ISO speed is a number that indicates the sensitivity of the film or the imaging sensor to to the light. ISO sensitivity is measured by a set of standards established by the International Standards Organization (ISO). In general, films with a higher sensitivity (larger ISO number) have coarser grain and do not register detail as well as films with lower sensitivity (lower ISO number). With digital sensors, in general the larger ISO number will cause more noise in the sensor and will degrade the resulting picture to some extent, however there are some software application packages which can filter out the noise from the digital file.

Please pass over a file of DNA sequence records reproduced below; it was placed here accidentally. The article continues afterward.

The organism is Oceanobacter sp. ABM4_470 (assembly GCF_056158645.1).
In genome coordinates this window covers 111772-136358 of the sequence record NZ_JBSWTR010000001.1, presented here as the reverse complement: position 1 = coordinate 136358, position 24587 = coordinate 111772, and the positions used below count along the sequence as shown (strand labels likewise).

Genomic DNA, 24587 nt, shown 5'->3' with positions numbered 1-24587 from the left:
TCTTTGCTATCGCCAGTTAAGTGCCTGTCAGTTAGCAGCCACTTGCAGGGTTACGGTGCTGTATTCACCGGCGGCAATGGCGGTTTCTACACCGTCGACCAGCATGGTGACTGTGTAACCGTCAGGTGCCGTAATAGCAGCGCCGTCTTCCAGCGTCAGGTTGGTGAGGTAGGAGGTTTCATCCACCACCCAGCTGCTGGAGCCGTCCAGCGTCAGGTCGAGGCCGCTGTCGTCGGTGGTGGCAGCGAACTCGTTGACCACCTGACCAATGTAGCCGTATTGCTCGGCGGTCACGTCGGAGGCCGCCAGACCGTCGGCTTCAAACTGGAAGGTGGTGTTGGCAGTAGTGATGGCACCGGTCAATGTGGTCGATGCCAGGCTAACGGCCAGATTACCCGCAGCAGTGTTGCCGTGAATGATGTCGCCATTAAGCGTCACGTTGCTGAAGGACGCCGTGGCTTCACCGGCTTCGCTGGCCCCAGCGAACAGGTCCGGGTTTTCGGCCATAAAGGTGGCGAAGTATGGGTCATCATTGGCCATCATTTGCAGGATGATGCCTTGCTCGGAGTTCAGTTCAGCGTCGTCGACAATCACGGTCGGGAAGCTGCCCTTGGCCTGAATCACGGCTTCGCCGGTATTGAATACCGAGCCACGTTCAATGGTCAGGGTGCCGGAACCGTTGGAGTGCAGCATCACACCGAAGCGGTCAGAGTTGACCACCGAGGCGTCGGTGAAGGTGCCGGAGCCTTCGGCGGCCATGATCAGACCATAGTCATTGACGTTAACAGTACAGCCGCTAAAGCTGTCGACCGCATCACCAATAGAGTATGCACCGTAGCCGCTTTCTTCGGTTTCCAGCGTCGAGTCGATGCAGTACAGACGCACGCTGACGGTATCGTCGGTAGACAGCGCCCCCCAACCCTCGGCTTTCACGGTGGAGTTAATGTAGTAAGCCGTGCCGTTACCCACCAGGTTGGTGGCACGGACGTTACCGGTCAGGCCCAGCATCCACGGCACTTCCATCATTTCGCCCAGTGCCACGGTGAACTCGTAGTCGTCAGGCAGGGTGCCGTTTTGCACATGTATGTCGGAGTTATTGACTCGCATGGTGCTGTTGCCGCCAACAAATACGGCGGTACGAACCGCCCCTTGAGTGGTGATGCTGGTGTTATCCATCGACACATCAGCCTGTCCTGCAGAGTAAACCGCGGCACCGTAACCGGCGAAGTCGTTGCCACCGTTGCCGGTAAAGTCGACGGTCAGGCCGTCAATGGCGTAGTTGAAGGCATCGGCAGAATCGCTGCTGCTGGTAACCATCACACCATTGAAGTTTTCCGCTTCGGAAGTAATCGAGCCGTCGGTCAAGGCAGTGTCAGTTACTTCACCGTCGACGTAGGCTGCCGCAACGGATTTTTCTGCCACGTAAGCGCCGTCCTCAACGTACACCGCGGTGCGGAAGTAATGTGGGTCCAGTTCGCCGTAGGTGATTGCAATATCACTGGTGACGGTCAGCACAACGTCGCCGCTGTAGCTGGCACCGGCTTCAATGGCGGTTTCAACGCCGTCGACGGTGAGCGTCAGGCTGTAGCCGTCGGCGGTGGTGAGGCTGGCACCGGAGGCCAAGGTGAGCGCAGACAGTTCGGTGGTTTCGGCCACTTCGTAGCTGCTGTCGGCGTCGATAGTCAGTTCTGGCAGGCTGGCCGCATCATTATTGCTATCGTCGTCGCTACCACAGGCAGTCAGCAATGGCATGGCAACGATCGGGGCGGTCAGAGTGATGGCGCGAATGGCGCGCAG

The number series for ISO film speed is:
25, 50, 100, 200, 400, 800, 1600, 3200, 6400,12800
Moving to the right in the above table, each number is twice the preceding number, and represents twice the sensitivity to light as the previous number. There can be some intermediate steps (such as 64 or 125) on the camera dial which represent fractions of the above number series.
Lower ISO is more suited when you require higher image quality with less grain or noise in the image. Higher ISO is more suited when you require higher speed to capture moving subjects or when shooting in dull light.